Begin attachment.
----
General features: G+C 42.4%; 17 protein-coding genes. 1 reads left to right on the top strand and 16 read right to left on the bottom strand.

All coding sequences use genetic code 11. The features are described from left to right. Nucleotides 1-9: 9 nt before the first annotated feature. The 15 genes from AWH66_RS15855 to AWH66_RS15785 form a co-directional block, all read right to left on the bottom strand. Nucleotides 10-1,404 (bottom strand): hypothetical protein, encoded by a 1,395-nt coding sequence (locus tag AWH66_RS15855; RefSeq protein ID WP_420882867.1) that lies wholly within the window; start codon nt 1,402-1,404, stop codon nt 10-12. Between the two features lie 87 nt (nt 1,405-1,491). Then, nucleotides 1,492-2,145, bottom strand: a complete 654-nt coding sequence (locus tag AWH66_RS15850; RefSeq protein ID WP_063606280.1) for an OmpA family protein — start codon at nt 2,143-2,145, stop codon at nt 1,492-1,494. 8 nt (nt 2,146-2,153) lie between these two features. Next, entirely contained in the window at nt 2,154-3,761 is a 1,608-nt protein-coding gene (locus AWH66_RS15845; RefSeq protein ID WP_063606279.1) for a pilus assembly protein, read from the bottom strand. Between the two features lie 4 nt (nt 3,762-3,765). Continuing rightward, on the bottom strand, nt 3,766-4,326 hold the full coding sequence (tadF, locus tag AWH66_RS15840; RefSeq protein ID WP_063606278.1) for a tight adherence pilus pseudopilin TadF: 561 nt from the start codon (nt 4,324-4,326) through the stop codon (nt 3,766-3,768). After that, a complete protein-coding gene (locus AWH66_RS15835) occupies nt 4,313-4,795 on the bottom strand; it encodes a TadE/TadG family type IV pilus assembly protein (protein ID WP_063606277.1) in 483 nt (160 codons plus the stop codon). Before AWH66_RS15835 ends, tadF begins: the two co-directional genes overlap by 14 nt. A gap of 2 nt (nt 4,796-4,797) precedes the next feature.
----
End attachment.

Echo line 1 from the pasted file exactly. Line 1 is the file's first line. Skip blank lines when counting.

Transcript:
General features: G+C 42.4%; 17 protein-coding genes. 1 reads left to right on the top strand and 16 read right to left on the bottom strand.